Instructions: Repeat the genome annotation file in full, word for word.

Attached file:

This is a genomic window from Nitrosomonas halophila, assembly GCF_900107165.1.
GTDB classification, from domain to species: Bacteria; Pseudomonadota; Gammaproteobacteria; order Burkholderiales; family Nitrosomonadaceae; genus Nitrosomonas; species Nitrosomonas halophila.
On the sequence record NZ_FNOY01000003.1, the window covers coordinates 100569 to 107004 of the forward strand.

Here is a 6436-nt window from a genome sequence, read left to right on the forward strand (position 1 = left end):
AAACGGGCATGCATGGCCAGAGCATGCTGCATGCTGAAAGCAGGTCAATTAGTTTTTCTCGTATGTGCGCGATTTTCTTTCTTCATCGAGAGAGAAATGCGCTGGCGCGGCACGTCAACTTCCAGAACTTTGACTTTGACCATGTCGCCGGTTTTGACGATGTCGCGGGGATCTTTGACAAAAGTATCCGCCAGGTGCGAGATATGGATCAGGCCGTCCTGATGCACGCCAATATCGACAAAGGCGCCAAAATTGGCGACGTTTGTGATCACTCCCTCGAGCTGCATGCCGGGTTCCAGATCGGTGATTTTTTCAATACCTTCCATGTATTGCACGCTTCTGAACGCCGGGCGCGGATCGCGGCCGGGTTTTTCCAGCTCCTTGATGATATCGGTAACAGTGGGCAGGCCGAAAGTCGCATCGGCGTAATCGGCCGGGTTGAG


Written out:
This is a genomic window from Nitrosomonas halophila, assembly GCF_900107165.1.
GTDB classification, from domain to species: Bacteria; Pseudomonadota; Gammaproteobacteria; order Burkholderiales; family Nitrosomonadaceae; genus Nitrosomonas; species Nitrosomonas halophila.
On the sequence record NZ_FNOY01000003.1, the window covers coordinates 100569 to 107004 of the forward strand.

Here is a 6436-nt window from a genome sequence, read left to right on the forward strand (position 1 = left end):
AAACGGGCATGCATGGCCAGAGCATGCTGCATGCTGAAAGCAGGTCAATTAGTTTTTCTCGTATGTGCGCGATTTTCTTTCTTCATCGAGAGAGAAATGCGCTGGCGCGGCACGTCAACTTCCAGAACTTTGACTTTGACCATGTCGCCGGTTTTGACGATGTCGCGGGGATCTTTGACAAAAGTATCCGCCAGGTGCGAGATATGGATCAGGCCGTCCTGATGCACGCCAATATCGACAAAGGCGCCAAAATTGGCGACGTTTGTGATCACTCCCTCGAGCTGCATGCCGGGTTCCAGATCGGTGATTTTTTCAATACCTTCCATGTATTGCACGCTTCTGAACGCCGGGCGCGGATCGCGGCCGGGTTTTTCCAGCTCCTTGATGATATCGGTAACAGTGGGCAGGCCGAAAGTCGCATCGGCGTAATCGGCCGGGTTGAG